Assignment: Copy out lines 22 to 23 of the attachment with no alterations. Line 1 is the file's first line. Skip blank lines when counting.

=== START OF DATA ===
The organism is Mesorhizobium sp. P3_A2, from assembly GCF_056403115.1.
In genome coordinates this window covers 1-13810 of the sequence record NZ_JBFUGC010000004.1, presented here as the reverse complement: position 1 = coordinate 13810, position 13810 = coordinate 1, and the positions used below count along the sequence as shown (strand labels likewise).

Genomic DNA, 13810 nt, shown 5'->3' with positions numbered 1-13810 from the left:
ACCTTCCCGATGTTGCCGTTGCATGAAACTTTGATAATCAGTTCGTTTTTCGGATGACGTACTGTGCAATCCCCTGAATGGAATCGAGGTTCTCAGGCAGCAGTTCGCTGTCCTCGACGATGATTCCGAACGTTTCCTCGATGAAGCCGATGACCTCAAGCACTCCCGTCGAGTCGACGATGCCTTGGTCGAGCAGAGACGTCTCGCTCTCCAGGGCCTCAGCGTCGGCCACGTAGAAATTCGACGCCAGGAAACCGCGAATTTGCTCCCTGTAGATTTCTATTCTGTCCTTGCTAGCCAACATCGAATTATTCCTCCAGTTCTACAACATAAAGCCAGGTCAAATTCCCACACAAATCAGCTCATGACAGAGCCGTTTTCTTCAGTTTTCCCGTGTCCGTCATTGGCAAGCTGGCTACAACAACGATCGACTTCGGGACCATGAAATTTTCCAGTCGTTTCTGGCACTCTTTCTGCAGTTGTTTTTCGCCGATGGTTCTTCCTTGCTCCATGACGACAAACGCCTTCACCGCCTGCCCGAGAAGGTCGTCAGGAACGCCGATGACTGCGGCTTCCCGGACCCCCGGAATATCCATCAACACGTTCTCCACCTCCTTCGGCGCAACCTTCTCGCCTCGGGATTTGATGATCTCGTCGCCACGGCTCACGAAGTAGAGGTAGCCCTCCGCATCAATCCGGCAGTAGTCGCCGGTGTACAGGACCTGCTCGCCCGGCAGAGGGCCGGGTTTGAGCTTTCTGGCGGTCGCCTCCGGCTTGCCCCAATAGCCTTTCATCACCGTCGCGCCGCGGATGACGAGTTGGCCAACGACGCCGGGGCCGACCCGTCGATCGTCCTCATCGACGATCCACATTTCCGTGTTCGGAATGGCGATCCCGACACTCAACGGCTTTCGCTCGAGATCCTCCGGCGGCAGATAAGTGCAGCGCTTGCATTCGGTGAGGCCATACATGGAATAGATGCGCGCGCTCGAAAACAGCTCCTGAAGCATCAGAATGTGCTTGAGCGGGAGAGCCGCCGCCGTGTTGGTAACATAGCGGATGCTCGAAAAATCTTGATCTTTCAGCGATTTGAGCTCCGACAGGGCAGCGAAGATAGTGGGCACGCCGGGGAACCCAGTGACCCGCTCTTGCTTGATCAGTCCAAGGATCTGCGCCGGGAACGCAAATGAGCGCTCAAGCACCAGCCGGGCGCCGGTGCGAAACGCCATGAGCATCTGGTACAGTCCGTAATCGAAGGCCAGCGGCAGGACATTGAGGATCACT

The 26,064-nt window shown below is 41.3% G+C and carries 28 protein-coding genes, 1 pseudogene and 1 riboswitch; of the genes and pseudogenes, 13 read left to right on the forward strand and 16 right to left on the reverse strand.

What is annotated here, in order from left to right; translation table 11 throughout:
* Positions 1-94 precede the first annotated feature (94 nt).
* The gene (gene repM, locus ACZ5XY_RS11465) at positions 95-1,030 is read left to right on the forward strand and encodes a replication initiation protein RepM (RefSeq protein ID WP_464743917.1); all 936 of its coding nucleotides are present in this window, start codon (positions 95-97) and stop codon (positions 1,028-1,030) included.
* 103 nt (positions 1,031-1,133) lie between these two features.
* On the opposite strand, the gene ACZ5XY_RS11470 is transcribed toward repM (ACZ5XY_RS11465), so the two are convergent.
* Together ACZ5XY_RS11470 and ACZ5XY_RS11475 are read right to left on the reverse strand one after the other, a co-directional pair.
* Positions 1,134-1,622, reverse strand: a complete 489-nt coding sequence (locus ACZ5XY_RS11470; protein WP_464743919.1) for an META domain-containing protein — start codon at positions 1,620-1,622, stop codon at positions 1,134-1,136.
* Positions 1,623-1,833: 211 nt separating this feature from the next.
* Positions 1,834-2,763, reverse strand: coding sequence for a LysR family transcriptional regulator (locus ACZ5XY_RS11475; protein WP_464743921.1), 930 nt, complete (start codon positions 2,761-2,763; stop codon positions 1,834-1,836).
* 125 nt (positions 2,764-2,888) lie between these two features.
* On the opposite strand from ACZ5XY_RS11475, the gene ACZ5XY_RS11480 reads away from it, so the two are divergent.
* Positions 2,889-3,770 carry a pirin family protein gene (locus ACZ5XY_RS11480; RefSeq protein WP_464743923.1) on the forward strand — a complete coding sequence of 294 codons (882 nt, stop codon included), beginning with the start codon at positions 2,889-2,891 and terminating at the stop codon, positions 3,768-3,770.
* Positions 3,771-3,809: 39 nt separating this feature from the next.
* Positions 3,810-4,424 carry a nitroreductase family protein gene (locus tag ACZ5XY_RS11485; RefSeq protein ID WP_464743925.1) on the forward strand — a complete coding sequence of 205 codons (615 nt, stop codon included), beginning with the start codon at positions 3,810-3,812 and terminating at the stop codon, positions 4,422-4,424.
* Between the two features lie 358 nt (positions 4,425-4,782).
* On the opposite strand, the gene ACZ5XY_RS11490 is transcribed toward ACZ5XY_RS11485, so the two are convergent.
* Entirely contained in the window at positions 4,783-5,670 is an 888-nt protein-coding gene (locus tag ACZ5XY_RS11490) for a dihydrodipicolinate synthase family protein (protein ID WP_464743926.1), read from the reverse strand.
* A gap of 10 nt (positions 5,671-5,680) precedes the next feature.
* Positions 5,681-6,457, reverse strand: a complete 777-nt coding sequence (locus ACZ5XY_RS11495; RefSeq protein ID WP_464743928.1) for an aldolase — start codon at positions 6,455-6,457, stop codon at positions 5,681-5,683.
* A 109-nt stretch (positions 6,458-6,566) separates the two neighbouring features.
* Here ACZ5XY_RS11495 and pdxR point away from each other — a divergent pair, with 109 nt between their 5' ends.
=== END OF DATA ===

* Entirely contained in the window at positions 4,783-5,670 is an 888-nt protein-coding gene (locus tag ACZ5XY_RS11490) for a dihydrodipicolinate synthase family protein (protein ID WP_464743926.1), read from the reverse strand.
* A gap of 10 nt (positions 5,671-5,680) precedes the next feature.